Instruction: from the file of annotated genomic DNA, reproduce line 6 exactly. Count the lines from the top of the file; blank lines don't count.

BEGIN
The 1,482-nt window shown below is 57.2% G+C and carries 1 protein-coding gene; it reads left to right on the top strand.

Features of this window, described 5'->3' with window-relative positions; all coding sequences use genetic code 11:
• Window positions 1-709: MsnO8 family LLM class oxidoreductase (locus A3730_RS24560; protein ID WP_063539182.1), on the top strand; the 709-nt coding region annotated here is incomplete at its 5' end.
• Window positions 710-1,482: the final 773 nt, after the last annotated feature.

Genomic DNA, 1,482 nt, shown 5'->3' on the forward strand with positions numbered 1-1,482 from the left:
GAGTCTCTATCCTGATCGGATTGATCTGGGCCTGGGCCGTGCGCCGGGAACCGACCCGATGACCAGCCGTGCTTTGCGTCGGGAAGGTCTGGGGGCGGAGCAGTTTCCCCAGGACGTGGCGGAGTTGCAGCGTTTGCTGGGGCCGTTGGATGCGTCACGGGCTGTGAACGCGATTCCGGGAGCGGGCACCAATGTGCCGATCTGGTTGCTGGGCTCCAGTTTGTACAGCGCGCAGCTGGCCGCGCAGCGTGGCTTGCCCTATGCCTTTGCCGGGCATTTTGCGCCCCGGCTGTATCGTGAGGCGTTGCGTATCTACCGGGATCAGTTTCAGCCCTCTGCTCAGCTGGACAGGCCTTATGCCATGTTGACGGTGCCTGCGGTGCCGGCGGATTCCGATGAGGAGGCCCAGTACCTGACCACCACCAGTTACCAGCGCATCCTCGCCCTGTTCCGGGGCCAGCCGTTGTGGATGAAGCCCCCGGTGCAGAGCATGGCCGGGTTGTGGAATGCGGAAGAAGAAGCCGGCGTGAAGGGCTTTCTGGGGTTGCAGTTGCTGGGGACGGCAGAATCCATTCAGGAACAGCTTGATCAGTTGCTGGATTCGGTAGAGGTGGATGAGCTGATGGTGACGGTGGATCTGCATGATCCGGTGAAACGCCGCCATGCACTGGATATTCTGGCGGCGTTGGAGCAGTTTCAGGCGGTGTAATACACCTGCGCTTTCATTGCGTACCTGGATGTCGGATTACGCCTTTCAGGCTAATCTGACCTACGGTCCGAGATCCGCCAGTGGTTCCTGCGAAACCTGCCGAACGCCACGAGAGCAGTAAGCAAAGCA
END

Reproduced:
GAGTCTCTATCCTGATCGGATTGATCTGGGCCTGGGCCGTGCGCCGGGAACCGACCCGATGACCAGCCGTGCTTTGCGTCGGGAAGGTCTGGGGGCGGAGCAGTTTCCCCAGGACGTGGCGGAGTTGCAGCGTTTGCTGGGGCCGTTGGATGCGTCACGGGCTGTGAACGCGATTCCGGGAGCGGGCACCAATGTGCCGATCTGGTTGCTGGGCTCCAGTTTGTACAGCGCGCAGCTGGCCGCGCAGCGTGGCTTGCCCTATGCCTTTGCCGGGCATTTTGCGCCCCGGCTGTATCGTGAGGCGTTGCGTATCTACCGGGATCAGTTTCAGCCCTCTGCTCAGCTGGACAGGCCTTATGCCATGTTGACGGTGCCTGCGGTGCCGGCGGATTCCGATGAGGAGGCCCAGTACCTGACCACCACCAGTTACCAGCGCATCCTCGCCCTGTTCCGGGGCCAGCCGTTGTGGATGAAGCCCCCGGTGCAGAGCATGGCCGGGTTGTGGAATGCGGAAGAAGAAGCCGGCGTGAAGGGCTTTCTGGGGTTGCAGTTGCTGGGGACGGCAGAATCCATTCAGGAACAGCTTGATCAGTTGCTGGATTCGGTAGAGGTGGATGAGCTGATGGTGACGGTGGATCTGCATGATCCGGTGAAACGCCGCCATGCACTGGATATTCTGGCGGCGTTGGAGCAGTTTCAGGCGGTGTAATACACCTGCGCTTTCATTGCGTACCTGGATGTCGGATTACGCCTTTCAGGCTAATCTGACCTACGGTCCGAGATCCGCCAGTGGTTCCTGCGAAACCTGCCGAACGCCACGAGAGCAGTAAGCAAAGCA